The consequences for both the trainer and the client are often regrettable.  On the trainer’s side, when they start allowing clients to discuss psychological struggles with them, they can quickly find themselves overwhelmed and confused on how to help.  Managing a client’s workouts and food plans is enough on it’s own. When trainers feel saddled with also being responsible for pulling client’s out of depressive episodes, or to offer up the right piece of advice in long post-workout talks, the trainer’s capacity for their work soon begins to diminish.

I have heard from countless trainers who share stories of this happening. They feel ill-equipped to handle these situations, but know their client needs help, and as a result they eventually get burnt out on training all together.

For the client in this situation, they put themselves in the dangerous situation of turning their emotional safety over to an untrained individual.  This can have serious long-term consequences and drastically reduce their chances of successfully losing weight considering most trainers do not fully understand all of the ways that the psychological aspects of emotional struggles are interacting with their client’s weight loss transformation.  

How trainers and therapists can work together

The good news is that when personal trainers understand the psychology of drastic weight loss, it gives them increased capacity for empathy for their clients, yet it also helps draws clear boundaries between where they can help and when they should refer out to a licensed counselor for additional help. 

This allows situations like the one I describe above to be easily avoided.  Whenever they see the warning signs that their clients might have problems that need to be discussed with a licensed counselor, they can make a referral—just as I would refer a client to a personal trainer to help them with their exercise and nutrition program.  

Remember, good trainers acknowledge the psychology begins weight loss and cultivate safety in their relationship with clients so that they feel comfortable opening up, but they are always conscious of where the line is, and are trained to notice warning signs that their client may need more support. 

The warning signs personal trainers should look for include:

  • Client’s opening up about issues in their marriage, parenting, or work life that is creating stress that interferes with their desire to achieve health related goals.
  • History of drastic weight loss, followed by weight regain with very little insight into understanding why this may be occurring.
  • Clients who reveal intense feelings of unworthiness, lack of self esteem or self confidence.
  • Stalled progress for more than a month in a training program where all other medical conditions have been ruled out. 
  • Inconsistent workouts: skipping workouts, showing up late, seeming absent minded or in their heads a lot during sessions.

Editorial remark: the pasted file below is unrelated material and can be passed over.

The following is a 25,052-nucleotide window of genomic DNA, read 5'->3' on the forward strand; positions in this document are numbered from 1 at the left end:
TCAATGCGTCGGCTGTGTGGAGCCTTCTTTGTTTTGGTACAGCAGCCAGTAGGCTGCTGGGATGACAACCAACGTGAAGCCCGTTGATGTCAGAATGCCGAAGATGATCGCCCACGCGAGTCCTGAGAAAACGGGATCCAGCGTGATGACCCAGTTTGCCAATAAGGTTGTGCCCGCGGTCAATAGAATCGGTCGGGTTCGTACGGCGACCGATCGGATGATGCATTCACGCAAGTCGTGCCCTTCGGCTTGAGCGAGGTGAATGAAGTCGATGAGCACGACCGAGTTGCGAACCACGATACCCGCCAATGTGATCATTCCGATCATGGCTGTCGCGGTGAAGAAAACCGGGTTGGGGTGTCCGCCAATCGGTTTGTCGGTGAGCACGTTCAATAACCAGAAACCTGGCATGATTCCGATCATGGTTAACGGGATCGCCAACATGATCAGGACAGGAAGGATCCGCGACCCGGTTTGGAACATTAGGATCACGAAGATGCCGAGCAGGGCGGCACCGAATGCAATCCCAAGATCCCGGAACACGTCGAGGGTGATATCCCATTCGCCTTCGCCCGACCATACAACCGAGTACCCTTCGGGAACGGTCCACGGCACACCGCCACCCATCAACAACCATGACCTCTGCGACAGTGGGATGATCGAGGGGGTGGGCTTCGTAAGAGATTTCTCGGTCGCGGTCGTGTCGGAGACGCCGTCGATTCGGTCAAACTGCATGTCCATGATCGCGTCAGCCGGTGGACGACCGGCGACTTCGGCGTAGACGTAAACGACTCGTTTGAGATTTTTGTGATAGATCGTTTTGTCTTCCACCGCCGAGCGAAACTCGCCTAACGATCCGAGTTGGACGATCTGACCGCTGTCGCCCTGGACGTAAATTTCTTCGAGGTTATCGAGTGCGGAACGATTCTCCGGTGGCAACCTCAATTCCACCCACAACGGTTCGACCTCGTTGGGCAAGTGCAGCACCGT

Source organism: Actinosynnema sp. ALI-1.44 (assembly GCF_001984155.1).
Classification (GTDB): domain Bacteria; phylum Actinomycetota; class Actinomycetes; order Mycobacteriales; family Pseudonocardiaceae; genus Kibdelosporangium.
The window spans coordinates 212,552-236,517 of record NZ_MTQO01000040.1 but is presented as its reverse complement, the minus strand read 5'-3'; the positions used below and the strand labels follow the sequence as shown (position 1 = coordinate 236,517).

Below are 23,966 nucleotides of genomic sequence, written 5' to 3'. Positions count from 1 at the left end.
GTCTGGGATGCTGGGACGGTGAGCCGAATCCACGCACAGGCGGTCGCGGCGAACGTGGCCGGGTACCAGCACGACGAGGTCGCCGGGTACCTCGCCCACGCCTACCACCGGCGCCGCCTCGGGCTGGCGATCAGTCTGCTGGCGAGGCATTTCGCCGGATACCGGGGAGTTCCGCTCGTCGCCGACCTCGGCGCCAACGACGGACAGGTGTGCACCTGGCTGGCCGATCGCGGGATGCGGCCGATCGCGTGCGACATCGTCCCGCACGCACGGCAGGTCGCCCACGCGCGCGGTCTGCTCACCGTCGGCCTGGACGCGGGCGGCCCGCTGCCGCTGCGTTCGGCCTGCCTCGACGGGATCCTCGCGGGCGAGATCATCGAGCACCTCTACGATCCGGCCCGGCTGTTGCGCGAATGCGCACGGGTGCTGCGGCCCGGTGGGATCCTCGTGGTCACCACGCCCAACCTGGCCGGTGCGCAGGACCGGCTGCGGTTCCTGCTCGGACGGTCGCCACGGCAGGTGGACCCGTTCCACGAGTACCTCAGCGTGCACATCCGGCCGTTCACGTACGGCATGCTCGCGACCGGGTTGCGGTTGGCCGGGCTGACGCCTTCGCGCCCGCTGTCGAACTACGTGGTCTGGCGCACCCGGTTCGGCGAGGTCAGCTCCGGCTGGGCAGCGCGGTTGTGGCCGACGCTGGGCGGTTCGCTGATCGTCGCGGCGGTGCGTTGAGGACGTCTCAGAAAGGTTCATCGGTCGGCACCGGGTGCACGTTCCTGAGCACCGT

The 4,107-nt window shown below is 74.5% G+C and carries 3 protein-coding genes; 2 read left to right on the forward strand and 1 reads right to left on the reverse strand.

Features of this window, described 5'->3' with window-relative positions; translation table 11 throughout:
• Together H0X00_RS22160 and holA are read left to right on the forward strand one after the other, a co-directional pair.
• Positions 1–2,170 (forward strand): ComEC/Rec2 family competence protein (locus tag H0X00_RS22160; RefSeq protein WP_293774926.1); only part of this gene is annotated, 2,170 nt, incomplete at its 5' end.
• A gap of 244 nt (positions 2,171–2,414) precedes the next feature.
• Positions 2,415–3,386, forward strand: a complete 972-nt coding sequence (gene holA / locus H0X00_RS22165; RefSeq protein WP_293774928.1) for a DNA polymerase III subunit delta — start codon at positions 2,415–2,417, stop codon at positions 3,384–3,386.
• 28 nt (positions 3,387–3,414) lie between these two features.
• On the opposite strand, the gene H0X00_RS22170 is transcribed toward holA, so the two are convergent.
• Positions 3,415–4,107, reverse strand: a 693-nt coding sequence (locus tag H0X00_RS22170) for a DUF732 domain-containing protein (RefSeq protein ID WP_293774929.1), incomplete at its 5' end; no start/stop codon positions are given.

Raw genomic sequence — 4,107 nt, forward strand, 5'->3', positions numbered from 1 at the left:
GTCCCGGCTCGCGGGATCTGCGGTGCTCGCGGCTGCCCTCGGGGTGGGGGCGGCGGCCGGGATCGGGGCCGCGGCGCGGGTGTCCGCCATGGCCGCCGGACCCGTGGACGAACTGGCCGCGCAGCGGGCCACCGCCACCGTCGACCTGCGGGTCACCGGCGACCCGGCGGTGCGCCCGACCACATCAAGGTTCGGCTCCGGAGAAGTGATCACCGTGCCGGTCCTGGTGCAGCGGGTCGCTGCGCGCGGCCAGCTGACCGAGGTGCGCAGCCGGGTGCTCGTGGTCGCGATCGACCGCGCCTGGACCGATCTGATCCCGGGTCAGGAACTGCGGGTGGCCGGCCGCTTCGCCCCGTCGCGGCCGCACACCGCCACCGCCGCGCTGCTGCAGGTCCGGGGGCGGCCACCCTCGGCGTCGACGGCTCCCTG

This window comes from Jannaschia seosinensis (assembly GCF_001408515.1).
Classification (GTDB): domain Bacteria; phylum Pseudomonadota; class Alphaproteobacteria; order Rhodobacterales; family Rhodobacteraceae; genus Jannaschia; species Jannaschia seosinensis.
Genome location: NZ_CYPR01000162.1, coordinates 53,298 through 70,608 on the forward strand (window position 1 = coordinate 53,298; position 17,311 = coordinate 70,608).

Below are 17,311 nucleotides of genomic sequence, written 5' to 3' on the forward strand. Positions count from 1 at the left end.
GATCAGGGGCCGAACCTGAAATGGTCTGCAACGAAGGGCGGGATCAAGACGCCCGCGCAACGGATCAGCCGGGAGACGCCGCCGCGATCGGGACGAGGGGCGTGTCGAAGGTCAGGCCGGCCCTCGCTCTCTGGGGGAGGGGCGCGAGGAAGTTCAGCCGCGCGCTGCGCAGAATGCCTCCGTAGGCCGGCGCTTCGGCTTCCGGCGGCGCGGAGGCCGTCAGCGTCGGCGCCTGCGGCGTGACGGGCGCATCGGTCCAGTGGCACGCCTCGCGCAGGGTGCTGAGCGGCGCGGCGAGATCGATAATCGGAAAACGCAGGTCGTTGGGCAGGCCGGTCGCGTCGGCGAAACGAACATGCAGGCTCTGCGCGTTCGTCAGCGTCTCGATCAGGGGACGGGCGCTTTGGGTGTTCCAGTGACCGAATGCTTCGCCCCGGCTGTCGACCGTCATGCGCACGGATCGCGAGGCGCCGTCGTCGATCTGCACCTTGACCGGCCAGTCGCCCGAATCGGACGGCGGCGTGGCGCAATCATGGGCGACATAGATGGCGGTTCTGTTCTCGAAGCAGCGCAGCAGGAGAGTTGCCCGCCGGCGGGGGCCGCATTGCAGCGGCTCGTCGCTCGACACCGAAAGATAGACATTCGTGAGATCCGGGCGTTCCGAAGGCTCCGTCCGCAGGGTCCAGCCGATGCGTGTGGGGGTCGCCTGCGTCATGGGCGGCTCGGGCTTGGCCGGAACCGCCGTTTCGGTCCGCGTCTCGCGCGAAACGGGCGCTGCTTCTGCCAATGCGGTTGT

• Reported binge eating/emotional eating/comfort eating. 
  • A client who shares being “scared” of being thin, and who may begin to sabotage progress as they reach their goal weight.
  • Extreme  social isolation–in some cases a personal trainer is a client’s only form of social connection. This may indicate a history of depression, anxiety or interpersonal relationship trauma.
  • Frequent violations of boundaries–calling or texting frequently in distress or panic.

When trainers see these warning signs, they should refer their client to a therapist.  The best way to do this is to normalize it—in other words, let the client know that going through drastic weight loss is a difficult and complicated process, and a normal part of that process is dealing with the psychological aspects of it.  Seeing a therapist doesn’t mean that there is anything wrong with them, any more than doing a consultation with a financial planner means that they are incompetent when it comes to managing money.  Also, if the trainer has a personal story about how seeing a counselor has helped them, or another one of their clients, sharing that story with their client can be a big help.

Of course, in order to refer clients to a therapist, the personal trainer needs to first find a local therapist that specializes in drastic weight loss and develop a working relationship with that professional.  Some of the most incredible transformations I have been apart of have been completed through collaborative work that I have done with other health professionals, including personal trainers. When a client feels they have a team behind them that is working in sync, towards the same goal, it builds confidence and hope. Best of all, it allows all members of the team (trainers, therapists, nutritionists, MD’s, etc.) to stay in their lane and stick to what they are trained to do best.

This sort of collaborative team work is my vision for the future of supporting people through a drastic weight loss transformation.

The Road Map to Weight Loss Program: A Stepping Stone

If you are still unsure about making a referral to therapy for a personal training client The Road Map to Weight Loss Program is an excellent place for a client to start. This program is not therapy, but instead education about what changes to expect during drastic weight loss. It’s also an invitation for clients to begin the necessary self-exploration needed to complete a transformation that will set them up for long-term success. You can read more about how we are helping gyms, weight loss centers and personal trainers grant access to this program for their clients.